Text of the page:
What does this mean in practise?  It’s hard to say for sure what the full consequences of this electoral rigging will be, but we can be sure of a few things.  Instead of instituting a fair electoral system that might involve ranked-choice and instant-runoff voting, we now have a system which further entrenches the dominance of the two major parties—at a time when more and more voters have had it up to here with them, and at a moment when both parties are beholden to many of the same special interests.  It gives us less choice in our general election.  Primaries are supposed to be party matters, but Prop 14 effectively denies legitimate candidates a spot on the November ballot.  It’s so egregiously unfair that I wonder whether it could withstand a serious legal challenge. 

Of course what we actually need is a political system in which legislative majorities mean something—if that was the case we wouldn’t have political gridlock.  We should also maintain a political system which, in a general election, allows all parties to compete.  Otherwise, what we are effectively doing is stifling free expression.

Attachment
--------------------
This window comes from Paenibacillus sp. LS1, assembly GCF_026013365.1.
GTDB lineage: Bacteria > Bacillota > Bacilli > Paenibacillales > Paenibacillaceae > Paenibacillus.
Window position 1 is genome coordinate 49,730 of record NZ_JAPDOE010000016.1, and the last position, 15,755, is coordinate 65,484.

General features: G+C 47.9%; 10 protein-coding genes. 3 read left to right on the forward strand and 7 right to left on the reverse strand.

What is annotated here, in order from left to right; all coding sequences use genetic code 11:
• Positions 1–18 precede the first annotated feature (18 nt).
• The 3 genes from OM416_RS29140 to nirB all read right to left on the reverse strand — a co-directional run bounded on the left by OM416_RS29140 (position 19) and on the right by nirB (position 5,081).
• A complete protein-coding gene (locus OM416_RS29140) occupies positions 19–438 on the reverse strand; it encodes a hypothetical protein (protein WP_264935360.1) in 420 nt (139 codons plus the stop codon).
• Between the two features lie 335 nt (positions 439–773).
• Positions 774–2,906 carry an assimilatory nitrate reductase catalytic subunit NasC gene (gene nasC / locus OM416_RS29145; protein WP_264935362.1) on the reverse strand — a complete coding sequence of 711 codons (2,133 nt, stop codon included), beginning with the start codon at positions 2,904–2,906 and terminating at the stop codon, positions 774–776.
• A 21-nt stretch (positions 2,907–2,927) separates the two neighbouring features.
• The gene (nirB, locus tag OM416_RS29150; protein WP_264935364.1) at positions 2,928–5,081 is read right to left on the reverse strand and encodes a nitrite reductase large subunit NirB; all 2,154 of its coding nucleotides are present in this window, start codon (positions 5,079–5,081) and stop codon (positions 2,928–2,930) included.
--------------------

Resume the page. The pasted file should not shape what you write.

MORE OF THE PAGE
Most social change, good or bad, has come from what were once regarded as the political ‘margins’.  This is true of much of the environmental protection that we have, until recently, taken for granted.  It is true of the idea that working people should have rights.  It is true of the notion that government should do something besides wage war and protect wealth accumulation by a few at the top.

I’m personally very disturbed by the radicalism of today’s Republican Party.  But I am also upset that there are people—and they tend to be affluent members of our society who prefer the status quo, and only favour any political philosophy for as long as it advances their own ends—who would like to halt those on the extreme right by rigging elections rather than by attempting to win arguments.

I don’t think that the efforts to neuter our politics will work.  But it’s a stupid thing to try to do, and it is being done in a manner which is corrupt and which effectively seeks to silence views from outside the mainstream and assure the unnatural dominance of two political parties.  This is an example of an usurpation of citizens’ rights that people from all political perspectives should be outraged about, and I hope that the violation of our democracy is not permitted to stand.